It has been revealed that the annual consumer borrowing growth rate has ground to a four-year halt, with annual consumer credit growth ending up slowing to 6.6% in December. The statistics, officially revealed by the Bank of England in late January, are in line with other forms of consumer credit growth that has been falling, as more and more households across the country reduce their levels of borrowing for things such as car finance, payday loans for bad credit, personal loans and credit cards.
A reduction in Christmas spending.
It also reflects a reduction in consumer spending during the festive period, with the amount borrowed in total across the UK falling below £700m. This was a particularly sharp fall for what has always typically been one of the months of the year, with retailers in the UK ending up experiencing the worst Christmas in 10 years, with total sales growth falling to zero for the first time since 2008.
Consumer credit growth: the most affected?
The Bank of England has also stated that it has been credit card borrowing which has ended up being the most impacted. The Bank revealed that only £100m in total had been put on credit cards in the last month. This is a particularly steep drop in borrowing when you consider that the average monthly credit card borrowing amount in the UK had been £300m since July. But what has caused this fall?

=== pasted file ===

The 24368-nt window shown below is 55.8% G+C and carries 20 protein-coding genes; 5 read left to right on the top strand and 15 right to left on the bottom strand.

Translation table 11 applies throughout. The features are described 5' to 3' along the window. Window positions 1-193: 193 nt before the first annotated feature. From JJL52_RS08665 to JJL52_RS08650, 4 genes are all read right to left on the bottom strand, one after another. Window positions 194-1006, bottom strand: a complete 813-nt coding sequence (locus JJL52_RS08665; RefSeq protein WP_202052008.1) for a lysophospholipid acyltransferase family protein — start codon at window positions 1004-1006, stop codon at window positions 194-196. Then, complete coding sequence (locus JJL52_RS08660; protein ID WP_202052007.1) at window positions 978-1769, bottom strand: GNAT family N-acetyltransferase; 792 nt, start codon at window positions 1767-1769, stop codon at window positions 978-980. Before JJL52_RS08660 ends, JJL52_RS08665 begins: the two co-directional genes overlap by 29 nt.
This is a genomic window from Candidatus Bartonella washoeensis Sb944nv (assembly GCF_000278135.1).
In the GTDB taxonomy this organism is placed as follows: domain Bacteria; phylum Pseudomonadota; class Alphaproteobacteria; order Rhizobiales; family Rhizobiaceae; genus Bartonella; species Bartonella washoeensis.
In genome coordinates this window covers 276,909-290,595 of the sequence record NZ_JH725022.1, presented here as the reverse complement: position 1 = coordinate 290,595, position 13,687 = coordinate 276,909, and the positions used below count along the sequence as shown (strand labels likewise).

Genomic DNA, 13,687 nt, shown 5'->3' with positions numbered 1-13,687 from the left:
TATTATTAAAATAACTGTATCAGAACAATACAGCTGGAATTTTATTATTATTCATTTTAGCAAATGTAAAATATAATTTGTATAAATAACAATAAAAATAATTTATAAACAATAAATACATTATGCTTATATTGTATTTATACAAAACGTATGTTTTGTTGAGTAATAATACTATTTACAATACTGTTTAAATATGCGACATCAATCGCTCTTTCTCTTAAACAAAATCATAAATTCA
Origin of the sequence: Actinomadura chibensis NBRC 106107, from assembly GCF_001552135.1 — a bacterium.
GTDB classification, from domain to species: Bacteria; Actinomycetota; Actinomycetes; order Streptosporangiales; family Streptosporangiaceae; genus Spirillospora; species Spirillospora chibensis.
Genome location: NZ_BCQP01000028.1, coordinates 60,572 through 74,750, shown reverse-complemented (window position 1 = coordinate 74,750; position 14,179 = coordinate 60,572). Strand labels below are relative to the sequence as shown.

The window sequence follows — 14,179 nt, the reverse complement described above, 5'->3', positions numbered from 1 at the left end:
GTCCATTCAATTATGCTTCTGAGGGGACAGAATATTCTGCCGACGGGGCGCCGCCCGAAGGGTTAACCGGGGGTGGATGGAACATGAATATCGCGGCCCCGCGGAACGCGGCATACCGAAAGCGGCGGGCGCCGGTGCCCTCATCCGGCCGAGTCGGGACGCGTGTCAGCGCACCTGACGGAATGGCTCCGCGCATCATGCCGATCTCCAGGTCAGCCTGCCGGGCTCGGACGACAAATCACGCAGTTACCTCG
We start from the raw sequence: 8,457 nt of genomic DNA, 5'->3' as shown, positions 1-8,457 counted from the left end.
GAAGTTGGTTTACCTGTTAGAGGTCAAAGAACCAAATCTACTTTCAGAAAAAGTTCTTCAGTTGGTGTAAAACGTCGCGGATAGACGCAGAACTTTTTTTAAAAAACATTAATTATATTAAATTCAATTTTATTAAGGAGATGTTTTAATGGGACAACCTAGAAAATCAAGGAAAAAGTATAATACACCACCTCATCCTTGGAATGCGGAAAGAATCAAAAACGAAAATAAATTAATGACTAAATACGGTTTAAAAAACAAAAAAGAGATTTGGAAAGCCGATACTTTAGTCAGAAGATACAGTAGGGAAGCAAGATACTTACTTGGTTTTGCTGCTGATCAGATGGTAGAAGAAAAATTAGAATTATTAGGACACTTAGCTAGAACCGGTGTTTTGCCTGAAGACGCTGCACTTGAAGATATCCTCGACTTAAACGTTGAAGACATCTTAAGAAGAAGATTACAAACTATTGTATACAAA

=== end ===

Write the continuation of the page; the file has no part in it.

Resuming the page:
What has caused consumer credit growth to decline?
According to the Financial Times, consumer credit growth has been decreasing over the past year due to the boom that has been created by new car finance has now come to a close. Furthermore, it is thought that that the football World Cup and last summer’s heatwave across the country may have also contributed to the fall in consumer credit growth.
Fears over the British economy.
With Brexit getting ever closer, it is fuelling concerns in the UK about the country’s economic outlook, especially with the level of uncertainty the potential outcome of a no deal has created. Adding to this the average low level of household savings that people in the country, this has put on hold UK shoppers desire to spend.
Less big-ticket purchases
The reduction in consumer credit growth has also been affected by the fall in the number of bigger ticket purchases being bought. The Bank has stated that this has been caused by fears brought about by Brexit.
Slow down in consumer credit growth: a positive thing?
On one hand, whilst the slowing down of consumer credit growth does not pose well for the economy, it could be seen as somewhat of a positive for households in the uk. What we mean by this, is that this easing of growth of consumer credit suggests people are not getting further into the red, and taking out forms of credit, such as a no guarantor loan, that they cannot, in fact, afford to take out.
Focusing on savings?
Recent data has also suggested that rather than increasing consumer spending, UK households are much more focused on rebuilding their savings. For example, Bank of England statisticians revealed that across the UK people had dramatically increased their deposits in interest-bearing instant access savings accounts for the month of December. Previously, Threadneedle Street had raised concerns over the borrowing boom, as the level of average household debt had become even higher than it had been before the financial crisis, which had created fears that riskier lending practices by banks were being implemented once more.